The removal of one, some or all of the lymph nodes under your arm on the side of the affected breast provides significant information to the oncologist in determining what type of treatment may be required beyond surgery. Surgery to and removal of lymph nodes increases the risk of lymphedema, a chronic swelling of the hand and/or arm, caused by blockage in the lymph system to the arm. Lymphedema is unlikely following sentinel node dissection but is more common after axillary node dissection and risk increases with the number of lymph nodes removed. The blockage is usually due to scar tissue from surgery or the less effective drainage in the absence of the lymph nodes you had removed. It can also be caused by radiation to the area where your lymph nodes were removed. In addition to swelling, lymph system damage can result in limited mobility and vulnerability to infection or cellulitis. Pay attention to early warning signs. Call your doctor at the first signs of pain, discomfort or swelling. Don't leave these symptoms untreated—especially if you suspect an infection, which could quickly become serious.
Most people undergoing chemotherapy will experience a complete loss of hair or a thinning of the hair. This will depend upon the type of chemotherapy you have been given. Speak with your doctor about which drugs will cause this side effect and whether it can be avoided. Hair loss can range from the scalp, eyelashes, eyebrows, pubic area, to the entire body. This can be a very challenging side effect of treatment, especially to young women. Many women decide to wear wigs while others choose to leave their heads bare and/or wear a scarf around their heads in public. It is often recommended that if you do plan to wear a wig you choose one before you have lost your hair so you can find one that matches your natural color. The important thing to remember is that whatever you choose to do has to be what feels right for you and not something you do to please anyone else. Your hair should begin to grow back between 6-8 weeks after you have finished treatment, but remember that everyone's experience is slightly different.
The most common side effects of the most common breast cancer chemotherapy drugs are as follows:
Adriamycin (doxorubicin): More common side effects are hair loss, nausea and diarrhea. Bone marrow suppression is also a risk. Less common but more worrisome is a problem with the regulation of a specific heart valve. Anyone receiving this drug will go for cardiac testing (MUGA scan) and be monitored appropriately for the duration. The drug may also cause the urine to be a reddish color.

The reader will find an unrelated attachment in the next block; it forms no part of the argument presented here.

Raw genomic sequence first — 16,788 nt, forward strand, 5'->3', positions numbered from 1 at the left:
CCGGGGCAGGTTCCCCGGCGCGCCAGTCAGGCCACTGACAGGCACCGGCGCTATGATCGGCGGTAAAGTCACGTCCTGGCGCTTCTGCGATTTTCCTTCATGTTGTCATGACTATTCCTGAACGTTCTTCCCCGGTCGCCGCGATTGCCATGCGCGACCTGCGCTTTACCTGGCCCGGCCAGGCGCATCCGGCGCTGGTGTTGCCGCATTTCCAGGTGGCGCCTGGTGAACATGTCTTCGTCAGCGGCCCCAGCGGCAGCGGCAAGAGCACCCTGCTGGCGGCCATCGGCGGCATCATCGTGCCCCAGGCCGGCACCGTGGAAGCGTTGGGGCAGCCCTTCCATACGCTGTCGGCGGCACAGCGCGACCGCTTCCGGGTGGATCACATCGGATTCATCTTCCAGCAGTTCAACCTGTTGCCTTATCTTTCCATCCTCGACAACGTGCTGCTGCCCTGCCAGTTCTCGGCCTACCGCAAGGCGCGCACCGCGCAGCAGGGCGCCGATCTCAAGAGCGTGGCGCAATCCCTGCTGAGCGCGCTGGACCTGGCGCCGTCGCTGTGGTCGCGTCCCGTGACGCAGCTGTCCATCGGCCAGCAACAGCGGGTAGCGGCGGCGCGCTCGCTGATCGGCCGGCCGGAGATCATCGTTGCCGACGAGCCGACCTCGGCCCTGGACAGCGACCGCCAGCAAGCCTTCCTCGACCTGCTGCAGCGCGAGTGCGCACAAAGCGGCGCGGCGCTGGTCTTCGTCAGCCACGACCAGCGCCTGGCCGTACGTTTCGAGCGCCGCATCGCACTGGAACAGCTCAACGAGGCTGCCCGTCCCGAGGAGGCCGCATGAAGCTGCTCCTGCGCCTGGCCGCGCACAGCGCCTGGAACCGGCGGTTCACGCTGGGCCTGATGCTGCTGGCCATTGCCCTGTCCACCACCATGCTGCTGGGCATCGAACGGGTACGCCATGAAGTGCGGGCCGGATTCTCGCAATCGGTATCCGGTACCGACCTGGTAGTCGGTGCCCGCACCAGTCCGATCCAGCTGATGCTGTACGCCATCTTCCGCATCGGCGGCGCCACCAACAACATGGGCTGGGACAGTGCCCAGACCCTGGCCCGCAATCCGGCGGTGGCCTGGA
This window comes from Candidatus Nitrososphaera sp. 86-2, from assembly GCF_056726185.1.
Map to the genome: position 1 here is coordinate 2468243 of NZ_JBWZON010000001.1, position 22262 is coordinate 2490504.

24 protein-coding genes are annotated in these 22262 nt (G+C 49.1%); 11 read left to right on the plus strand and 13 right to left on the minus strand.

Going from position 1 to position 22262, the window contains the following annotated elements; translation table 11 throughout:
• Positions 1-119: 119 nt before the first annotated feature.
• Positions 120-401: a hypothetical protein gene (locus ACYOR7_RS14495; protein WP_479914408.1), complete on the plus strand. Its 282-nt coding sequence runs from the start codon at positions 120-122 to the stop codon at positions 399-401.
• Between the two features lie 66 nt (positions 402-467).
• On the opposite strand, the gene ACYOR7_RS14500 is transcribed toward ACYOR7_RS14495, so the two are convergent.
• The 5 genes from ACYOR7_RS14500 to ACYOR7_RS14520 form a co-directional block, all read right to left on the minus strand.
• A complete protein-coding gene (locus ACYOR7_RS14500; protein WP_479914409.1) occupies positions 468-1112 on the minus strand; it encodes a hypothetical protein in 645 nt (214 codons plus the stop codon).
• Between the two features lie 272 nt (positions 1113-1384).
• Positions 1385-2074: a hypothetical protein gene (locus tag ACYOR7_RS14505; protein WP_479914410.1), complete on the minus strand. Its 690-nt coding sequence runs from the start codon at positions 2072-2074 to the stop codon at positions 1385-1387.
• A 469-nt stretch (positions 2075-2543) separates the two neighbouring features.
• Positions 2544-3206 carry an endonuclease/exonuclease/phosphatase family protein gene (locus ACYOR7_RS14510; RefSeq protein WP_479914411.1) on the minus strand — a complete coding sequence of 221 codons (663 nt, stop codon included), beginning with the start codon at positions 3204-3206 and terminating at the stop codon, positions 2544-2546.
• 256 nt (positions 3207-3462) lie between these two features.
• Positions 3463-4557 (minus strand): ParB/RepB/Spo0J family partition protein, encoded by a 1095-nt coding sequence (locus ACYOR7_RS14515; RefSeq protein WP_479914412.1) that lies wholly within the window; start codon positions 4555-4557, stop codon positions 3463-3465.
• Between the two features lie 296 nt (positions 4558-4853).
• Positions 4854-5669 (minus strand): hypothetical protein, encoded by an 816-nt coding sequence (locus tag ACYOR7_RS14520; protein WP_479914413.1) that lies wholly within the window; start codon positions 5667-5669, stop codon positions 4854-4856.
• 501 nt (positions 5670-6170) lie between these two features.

Cytoxan (cyclophosphamide): More common effects include metallic mouth taste, nausea, appetite changes, hair loss, low blood counts, abdominal pain, skin rashes and diarrhea. Irregularities in your menstrual cycle can also occur, and as total dosages increase, fertility declines, and the likelihood of premature menopause increases.
5-Fluorouracil: Fairly well tolerated. More common effects are nausea, appetite changes, diarrhea and low blood counts. Rarely, skin darkening or pigment changes can occur.
Taxol (paclitaxel): The primary concern is about an allergic reaction, so everyone receiving this drug gets pretreatment with antihistamines and anti-inflammatory drugs. Make sure that someone is in the room with you for at least the first hour of your first Taxol treatment in case you do have an allergic reaction. Common side effects are hair loss, nausea, low blood counts, joint pain and neurological side effects such as weakness, numbness and tingling (which may be temporary during treatment or more permanent, depending on dosage and duration).
Taxotere (docetaxel): Like Taxol, there is also a concern for severe allergic reaction, and hair loss will occur. Swelling in the legs and fluid build-up, sometimes in the lungs, can be a problem. More common effects are excessive tearing, fatigue, loss of appetite and severe nausea.
Other more general side effects of chemotherapy may include temporary memory loss (often called "chemo brain"), fatigue and depression, all induced by a complex interaction of chemical, physical and emotional factors.